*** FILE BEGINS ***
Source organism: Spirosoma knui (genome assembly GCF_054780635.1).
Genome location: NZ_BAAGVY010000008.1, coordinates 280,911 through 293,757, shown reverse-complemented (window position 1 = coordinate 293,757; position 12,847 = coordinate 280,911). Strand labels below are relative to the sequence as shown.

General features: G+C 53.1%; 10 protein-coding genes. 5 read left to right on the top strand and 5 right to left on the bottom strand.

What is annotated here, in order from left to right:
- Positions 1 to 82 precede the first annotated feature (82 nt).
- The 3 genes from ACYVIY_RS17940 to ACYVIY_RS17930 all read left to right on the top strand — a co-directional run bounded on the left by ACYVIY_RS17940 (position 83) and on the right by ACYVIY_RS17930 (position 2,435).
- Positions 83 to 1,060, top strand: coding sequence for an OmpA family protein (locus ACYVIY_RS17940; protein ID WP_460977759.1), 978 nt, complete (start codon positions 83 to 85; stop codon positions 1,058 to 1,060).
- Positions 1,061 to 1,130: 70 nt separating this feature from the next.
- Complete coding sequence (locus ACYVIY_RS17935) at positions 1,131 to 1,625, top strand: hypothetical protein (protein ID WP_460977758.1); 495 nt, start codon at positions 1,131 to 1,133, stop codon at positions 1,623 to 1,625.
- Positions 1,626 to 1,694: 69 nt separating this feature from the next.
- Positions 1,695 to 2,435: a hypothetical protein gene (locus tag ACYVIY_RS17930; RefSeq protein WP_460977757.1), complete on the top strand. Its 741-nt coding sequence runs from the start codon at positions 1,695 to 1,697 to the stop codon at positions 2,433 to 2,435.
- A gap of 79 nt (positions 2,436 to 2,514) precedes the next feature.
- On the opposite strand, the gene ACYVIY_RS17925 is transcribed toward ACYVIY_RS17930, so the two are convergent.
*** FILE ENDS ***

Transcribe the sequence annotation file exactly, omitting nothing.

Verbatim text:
Source organism: Spirosoma knui (genome assembly GCF_054780635.1).
Genome location: NZ_BAAGVY010000008.1, coordinates 280,911 through 293,757, shown reverse-complemented (window position 1 = coordinate 293,757; position 12,847 = coordinate 280,911). Strand labels below are relative to the sequence as shown.

General features: G+C 53.1%; 10 protein-coding genes. 5 read left to right on the top strand and 5 right to left on the bottom strand.

What is annotated here, in order from left to right:
- Positions 1 to 82 precede the first annotated feature (82 nt).
- The 3 genes from ACYVIY_RS17940 to ACYVIY_RS17930 all read left to right on the top strand — a co-directional run bounded on the left by ACYVIY_RS17940 (position 83) and on the right by ACYVIY_RS17930 (position 2,435).
- Positions 83 to 1,060, top strand: coding sequence for an OmpA family protein (locus ACYVIY_RS17940; protein ID WP_460977759.1), 978 nt, complete (start codon positions 83 to 85; stop codon positions 1,058 to 1,060).
- Positions 1,061 to 1,130: 70 nt separating this feature from the next.
- Complete coding sequence (locus ACYVIY_RS17935) at positions 1,131 to 1,625, top strand: hypothetical protein (protein ID WP_460977758.1); 495 nt, start codon at positions 1,131 to 1,133, stop codon at positions 1,623 to 1,625.
- Positions 1,626 to 1,694: 69 nt separating this feature from the next.
- Positions 1,695 to 2,435: a hypothetical protein gene (locus tag ACYVIY_RS17930; RefSeq protein WP_460977757.1), complete on the top strand. Its 741-nt coding sequence runs from the start codon at positions 1,695 to 1,697 to the stop codon at positions 2,433 to 2,435.
- A gap of 79 nt (positions 2,436 to 2,514) precedes the next feature.
- On the opposite strand, the gene ACYVIY_RS17925 is transcribed toward ACYVIY_RS17930, so the two are convergent.